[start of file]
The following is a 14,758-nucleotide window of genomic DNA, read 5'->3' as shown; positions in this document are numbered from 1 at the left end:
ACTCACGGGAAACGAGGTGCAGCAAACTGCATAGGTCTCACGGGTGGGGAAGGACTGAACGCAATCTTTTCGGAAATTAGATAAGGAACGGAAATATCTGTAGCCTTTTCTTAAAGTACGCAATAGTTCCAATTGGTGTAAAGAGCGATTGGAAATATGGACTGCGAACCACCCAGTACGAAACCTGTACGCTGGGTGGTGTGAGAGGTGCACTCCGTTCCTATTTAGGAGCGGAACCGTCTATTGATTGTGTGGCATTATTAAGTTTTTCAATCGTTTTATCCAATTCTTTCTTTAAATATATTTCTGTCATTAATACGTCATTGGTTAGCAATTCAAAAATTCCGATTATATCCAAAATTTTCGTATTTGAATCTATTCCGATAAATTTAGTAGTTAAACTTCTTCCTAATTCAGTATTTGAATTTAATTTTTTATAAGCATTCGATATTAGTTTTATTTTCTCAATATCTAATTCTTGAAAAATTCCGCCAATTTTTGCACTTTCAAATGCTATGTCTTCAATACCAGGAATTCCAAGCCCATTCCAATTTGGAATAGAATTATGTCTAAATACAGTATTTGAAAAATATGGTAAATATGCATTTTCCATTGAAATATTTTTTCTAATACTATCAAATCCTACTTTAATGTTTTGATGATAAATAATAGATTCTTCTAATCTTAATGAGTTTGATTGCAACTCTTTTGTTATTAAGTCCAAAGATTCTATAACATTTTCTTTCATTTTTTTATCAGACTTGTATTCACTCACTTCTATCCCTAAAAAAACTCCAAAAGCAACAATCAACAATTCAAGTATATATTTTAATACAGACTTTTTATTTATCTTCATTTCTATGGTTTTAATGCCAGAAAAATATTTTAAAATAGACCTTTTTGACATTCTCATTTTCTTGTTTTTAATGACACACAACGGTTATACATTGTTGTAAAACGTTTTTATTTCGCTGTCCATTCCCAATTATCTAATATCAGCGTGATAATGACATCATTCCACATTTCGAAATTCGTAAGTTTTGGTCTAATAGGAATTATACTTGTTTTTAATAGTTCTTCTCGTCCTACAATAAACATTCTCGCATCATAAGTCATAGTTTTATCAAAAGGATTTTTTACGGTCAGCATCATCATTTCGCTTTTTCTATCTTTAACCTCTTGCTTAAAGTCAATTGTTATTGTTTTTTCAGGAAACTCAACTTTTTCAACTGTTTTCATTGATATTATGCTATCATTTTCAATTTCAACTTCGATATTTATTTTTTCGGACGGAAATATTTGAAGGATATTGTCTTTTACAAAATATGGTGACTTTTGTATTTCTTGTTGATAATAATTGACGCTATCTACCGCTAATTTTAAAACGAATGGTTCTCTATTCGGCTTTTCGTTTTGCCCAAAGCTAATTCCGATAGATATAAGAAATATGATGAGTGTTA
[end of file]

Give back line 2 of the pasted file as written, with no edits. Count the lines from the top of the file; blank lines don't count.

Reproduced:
ACTCACGGGAAACGAGGTGCAGCAAACTGCATAGGTCTCACGGGTGGGGAAGGACTGAACGCAATCTTTTCGGAAATTAGATAAGGAACGGAAATATCTGTAGCCTTTTCTTAAAGTACGCAATAGTTCCAATTGGTGTAAAGAGCGATTGGAAATATGGACTGCGAACCACCCAGTACGAAACCTGTACGCTGGGTGGTGTGAGAGGTGCACTCCGTTCCTATTTAGGAGCGGAACCGTCTATTGATTGTGTGGCATTATTAAGTTTTTCAATCGTTTTATCCAATTCTTTCTTTAAATATATTTCTGTCATTAATACGTCATTGGTTAGCAATTCAAAAATTCCGATTATATCCAAAATTTTCGTATTTGAATCTATTCCGATAAATTTAGTAGTTAAACTTCTTCCTAATTCAGTATTTGAATTTAATTTTTTATAAGCATTCGATATTAGTTTTATTTTCTCAATATCTAATTCTTGAAAAATTCCGCCAATTTTTGCACTTTCAAATGCTATGTCTTCAATACCAGGAATTCCAAGCCCATTCCAATTTGGAATAGAATTATGTCTAAATACAGTATTTGAAAAATATGGTAAATATGCATTTTCCATTGAAATATTTTTTCTAATACTATCAAATCCTACTTTAATGTTTTGATGATAAATAATAGATTCTTCTAATCTTAATGAGTTTGATTGCAACTCTTTTGTTATTAAGTCCAAAGATTCTATAACATTTTCTTTCATTTTTTTATCAGACTTGTATTCACTCACTTCTATCCCTAAAAAAACTCCAAAAGCAACAATCAACAATTCAAGTATATATTTTAATACAGACTTTTTATTTATCTTCATTTCTATGGTTTTAATGCCAGAAAAATATTTTAAAATAGACCTTTTTGACATTCTCATTTTCTTGTTTTTAATGACACACAACGGTTATACATTGTTGTAAAACGTTTTTATTTCGCTGTCCATTCCCAATTATCTAATATCAGCGTGATAATGACATCATTCCACATTTCGAAATTCGTAAGTTTTGGTCTAATAGGAATTATACTTGTTTTTAATAGTTCTTCTCGTCCTACAATAAACATTCTCGCATCATAAGTCATAGTTTTATCAAAAGGATTTTTTACGGTCAGCATCATCATTTCGCTTTTTCTATCTTTAACCTCTTGCTTAAAGTCAATTGTTATTGTTTTTTCAGGAAACTCAACTTTTTCAACTGTTTTCATTGATATTATGCTATCATTTTCAATTTCAACTTCGATATTTATTTTTTCGGACGGAAATATTTGAAGGATATTGTCTTTTACAAAATATGGTGACTTTTGTATTTCTTGTTGATAATAATTGACGCTATCTACCGCTAATTTTAAAACGAATGGTTCTCTATTCGGCTTTTCGTTTTGCCCAAAGCTAATTCCGATAGATATAAGAAATATGATGAGTGTTA